March 26, 2021

From Forbearance to Post-Forbearance: Navigating Forward

In 2020, we saw an unprecedented amount of change and uncertainty in all facets of our lives. The market was in flux and many Americans saw job loss and even more unfortunate, a loss in their families due to the coronavirus.

With this unprecedented loss of our economy and livelihoods, many families that owned homes that were directly impacted by the virus and the lockdowns saw themselves at a crossroad with their mortgages. Forbearances were on the rise because many families could not make the payment in full at the time and forbearance plans started to become an option for families. Typically, the forbearance option at its core consisted of making up payments in order to cover the missed payments, but the catch was that the family had to procure the payment of all the missed months and including their current mortgage payment in totality.

With COVID-19 creeping on the financial backs of families a few months into the pandemic, families wanted other options to be able to move out of the forbearance arena. Major banks that serviced these loans that went into forbearance also saw the lasting impact that this virus might bring to families and the current model had to be modified to fit the ability to payback amounts owed. This opened up repayment plan options for families to ease the burden on the amount owed during the forbearance period and mitigating a scenario where mortgages could not be payed back in some capacity.

Currently, the amount of forbearances in process (at the time of this writing) is down to 4.9% or around 2.57 million loans and the number is still continuing to fall due to expanded economic recovery.

With that in mind, how do we help those still stuck in the forbearance route that want to get out of it or are in a spot to be able to get out but are unsure how to?

First things first, we need to educate our borrowers on what forbearances are as well as the pros and cons to a forbearance. Education has been a driving force for families when it comes to taking this step and it gives borrowers a peace of mind feeling knowing the options they have in the process of what looks like an unwinnable situation.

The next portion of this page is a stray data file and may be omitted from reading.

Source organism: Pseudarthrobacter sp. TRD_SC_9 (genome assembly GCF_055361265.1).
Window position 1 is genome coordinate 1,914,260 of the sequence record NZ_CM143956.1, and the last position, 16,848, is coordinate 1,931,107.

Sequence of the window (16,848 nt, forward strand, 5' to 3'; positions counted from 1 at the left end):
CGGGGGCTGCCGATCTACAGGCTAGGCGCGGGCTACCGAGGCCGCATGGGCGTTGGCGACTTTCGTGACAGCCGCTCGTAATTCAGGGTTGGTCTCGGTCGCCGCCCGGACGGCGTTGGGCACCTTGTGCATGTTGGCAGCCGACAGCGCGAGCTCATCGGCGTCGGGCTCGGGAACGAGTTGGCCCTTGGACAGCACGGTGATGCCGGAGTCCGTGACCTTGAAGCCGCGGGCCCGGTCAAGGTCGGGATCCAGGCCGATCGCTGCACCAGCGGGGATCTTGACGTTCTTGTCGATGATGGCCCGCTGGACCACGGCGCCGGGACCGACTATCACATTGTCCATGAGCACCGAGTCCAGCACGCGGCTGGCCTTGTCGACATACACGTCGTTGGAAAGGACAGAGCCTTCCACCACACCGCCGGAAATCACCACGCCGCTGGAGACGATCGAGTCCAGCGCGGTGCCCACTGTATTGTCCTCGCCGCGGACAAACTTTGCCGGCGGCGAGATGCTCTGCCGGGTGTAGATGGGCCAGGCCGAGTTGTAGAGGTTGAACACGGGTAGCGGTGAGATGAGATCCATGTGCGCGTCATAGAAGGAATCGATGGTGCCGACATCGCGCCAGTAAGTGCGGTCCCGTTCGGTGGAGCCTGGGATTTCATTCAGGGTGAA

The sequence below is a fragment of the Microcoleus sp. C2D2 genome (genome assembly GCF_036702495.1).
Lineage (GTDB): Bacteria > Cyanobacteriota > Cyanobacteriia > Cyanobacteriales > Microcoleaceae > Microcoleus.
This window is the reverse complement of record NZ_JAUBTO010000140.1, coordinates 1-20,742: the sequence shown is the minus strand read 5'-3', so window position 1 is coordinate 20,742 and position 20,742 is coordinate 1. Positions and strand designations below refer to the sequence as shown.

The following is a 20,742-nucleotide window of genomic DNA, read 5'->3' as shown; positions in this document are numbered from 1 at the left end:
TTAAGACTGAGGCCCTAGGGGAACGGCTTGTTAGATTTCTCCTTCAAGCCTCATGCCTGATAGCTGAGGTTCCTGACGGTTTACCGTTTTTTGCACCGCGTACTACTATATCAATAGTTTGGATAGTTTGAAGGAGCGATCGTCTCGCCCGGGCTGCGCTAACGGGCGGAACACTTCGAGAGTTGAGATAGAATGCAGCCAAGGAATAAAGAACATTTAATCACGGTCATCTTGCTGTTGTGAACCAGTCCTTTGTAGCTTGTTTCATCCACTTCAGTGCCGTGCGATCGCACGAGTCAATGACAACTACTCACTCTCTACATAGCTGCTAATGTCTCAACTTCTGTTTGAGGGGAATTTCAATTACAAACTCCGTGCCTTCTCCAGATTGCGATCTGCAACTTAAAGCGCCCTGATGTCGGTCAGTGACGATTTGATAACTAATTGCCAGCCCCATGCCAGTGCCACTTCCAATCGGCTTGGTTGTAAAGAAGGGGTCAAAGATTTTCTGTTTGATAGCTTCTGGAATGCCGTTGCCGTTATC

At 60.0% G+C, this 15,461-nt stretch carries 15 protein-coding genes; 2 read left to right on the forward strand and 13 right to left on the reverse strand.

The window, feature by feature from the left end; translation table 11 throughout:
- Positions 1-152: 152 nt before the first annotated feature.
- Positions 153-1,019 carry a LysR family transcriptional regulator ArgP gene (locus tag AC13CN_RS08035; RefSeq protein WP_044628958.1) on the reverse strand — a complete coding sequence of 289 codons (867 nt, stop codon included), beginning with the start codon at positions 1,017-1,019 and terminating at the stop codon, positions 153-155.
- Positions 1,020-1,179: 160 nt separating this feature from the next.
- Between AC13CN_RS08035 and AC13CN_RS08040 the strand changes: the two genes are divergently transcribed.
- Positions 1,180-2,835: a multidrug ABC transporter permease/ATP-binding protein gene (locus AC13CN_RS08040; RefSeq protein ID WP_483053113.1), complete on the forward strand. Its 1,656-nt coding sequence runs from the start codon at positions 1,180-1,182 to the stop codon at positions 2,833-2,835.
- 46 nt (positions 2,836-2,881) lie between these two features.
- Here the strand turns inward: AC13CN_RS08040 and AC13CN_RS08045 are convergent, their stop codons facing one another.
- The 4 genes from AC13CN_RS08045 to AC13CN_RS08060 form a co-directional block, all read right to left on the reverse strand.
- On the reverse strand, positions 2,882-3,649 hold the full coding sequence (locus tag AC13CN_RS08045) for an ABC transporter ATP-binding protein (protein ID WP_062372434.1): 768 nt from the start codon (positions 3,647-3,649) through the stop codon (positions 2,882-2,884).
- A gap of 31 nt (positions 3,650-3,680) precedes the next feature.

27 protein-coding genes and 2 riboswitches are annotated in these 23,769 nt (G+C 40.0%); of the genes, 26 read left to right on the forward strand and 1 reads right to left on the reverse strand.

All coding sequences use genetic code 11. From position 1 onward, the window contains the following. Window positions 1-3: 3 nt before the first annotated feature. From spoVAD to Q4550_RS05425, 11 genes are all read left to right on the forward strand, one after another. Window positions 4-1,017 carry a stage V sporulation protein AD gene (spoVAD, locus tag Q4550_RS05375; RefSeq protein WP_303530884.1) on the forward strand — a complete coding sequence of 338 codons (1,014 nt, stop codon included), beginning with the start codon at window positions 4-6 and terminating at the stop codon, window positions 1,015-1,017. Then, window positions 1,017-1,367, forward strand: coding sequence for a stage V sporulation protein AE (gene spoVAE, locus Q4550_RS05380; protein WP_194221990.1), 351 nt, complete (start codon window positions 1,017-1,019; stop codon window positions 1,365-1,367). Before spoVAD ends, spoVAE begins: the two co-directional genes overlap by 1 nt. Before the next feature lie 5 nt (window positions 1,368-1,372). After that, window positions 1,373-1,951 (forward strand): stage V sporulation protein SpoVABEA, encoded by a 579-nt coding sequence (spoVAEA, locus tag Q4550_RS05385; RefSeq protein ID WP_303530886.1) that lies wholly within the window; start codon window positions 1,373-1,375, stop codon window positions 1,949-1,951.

We must also be prompt in our responses regarding forbearances. The last thing that a family needs is an air of uncertainty or mystery surrounding what is scheduled or coming up in the process on top of what is already a stressful situation. Loan servicers should be at the ready with whatever documents that are needed for non-forbearance borrowers so that they have more time free for those who need immediate assistance.

The next thing that needs to happen is to create for borrowers a roadmap to recovery regarding their forbearance. Many borrowers in forbearance think they have to secure enough to pay off the forbearance in one lump sum but because of the unprecedented amount of forbearances seen in 2020 due to the pandemic, the lenders have issued other options for repayment such as: 

  • Fannie Mae’s COVID-19 payment deferral option allows borrowers to defer the amount they owe to the end of their loan term (i.e., the maturity date)
  • Repay the loan in one lump sum if they can (perhaps by withdrawing funds from their 401k, IRA, or other retirement plan).
  • Extend the forbearance period. As of January 10, 80.45% of the loans in forbearance are in a forbearance extension.
  • Take advantage of a loss mitigation plan. This may include a repayment plan to keep borrowers in their homes, or loan modifications such as writing off part of the loan or extending the terms of the original loan.

If a loss mitigation plan is the best option, borrowers will complete a worksheet to allow the servicer to assess income, the size of the loan, and whether a repayment plan or a loan modification will be the better option. If a repayment plan is the way to go, the borrower may be able to start repaying at the end of the forbearance timeline. Loan modifications may include adjusting the principal and interest (P&I) payments, extending the loan term to 30 years or beyond, and/or decreasing the interest rate. Servicers should explore these options with borrowers to determine what best meets their needs.

Finally, once a borrower that is taking the route of forbearance, the next best thing is to follow up and track the borrowers current and then ideal situation.

It's no secret that forbearances became a short norm for homeowners during the pandemics early stages. The good news is that many have since stepped out of the forbearance arena and back into a regular payment routine and we will see that as the market reopens further and individuals start getting their jobs back and in full swing. Ultimately, the goal is to set as many homeowners who happen to be in this situation up for success and that is through education, follow-up and guidance!

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